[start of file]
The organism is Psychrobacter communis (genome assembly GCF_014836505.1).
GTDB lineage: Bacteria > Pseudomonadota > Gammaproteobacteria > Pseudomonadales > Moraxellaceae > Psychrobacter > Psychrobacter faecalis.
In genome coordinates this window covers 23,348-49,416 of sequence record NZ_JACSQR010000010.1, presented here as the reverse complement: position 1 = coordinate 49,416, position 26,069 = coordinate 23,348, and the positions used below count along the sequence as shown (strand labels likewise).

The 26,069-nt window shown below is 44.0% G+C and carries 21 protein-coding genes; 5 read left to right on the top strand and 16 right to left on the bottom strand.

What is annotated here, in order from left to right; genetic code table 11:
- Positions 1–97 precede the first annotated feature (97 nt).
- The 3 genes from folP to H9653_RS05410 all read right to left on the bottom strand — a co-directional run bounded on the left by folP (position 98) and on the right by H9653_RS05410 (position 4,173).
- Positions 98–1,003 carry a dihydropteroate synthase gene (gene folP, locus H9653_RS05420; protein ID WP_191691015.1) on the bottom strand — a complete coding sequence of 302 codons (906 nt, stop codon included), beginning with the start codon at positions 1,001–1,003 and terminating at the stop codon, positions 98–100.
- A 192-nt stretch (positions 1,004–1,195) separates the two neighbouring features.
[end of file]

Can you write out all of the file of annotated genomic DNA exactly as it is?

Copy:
The organism is Psychrobacter communis (genome assembly GCF_014836505.1).
GTDB lineage: Bacteria > Pseudomonadota > Gammaproteobacteria > Pseudomonadales > Moraxellaceae > Psychrobacter > Psychrobacter faecalis.
In genome coordinates this window covers 23,348-49,416 of sequence record NZ_JACSQR010000010.1, presented here as the reverse complement: position 1 = coordinate 49,416, position 26,069 = coordinate 23,348, and the positions used below count along the sequence as shown (strand labels likewise).

The 26,069-nt window shown below is 44.0% G+C and carries 21 protein-coding genes; 5 read left to right on the top strand and 16 right to left on the bottom strand.

What is annotated here, in order from left to right; genetic code table 11:
- Positions 1–97 precede the first annotated feature (97 nt).
- The 3 genes from folP to H9653_RS05410 all read right to left on the bottom strand — a co-directional run bounded on the left by folP (position 98) and on the right by H9653_RS05410 (position 4,173).
- Positions 98–1,003 carry a dihydropteroate synthase gene (gene folP, locus H9653_RS05420; protein ID WP_191691015.1) on the bottom strand — a complete coding sequence of 302 codons (906 nt, stop codon included), beginning with the start codon at positions 1,001–1,003 and terminating at the stop codon, positions 98–100.
- A 192-nt stretch (positions 1,004–1,195) separates the two neighbouring features.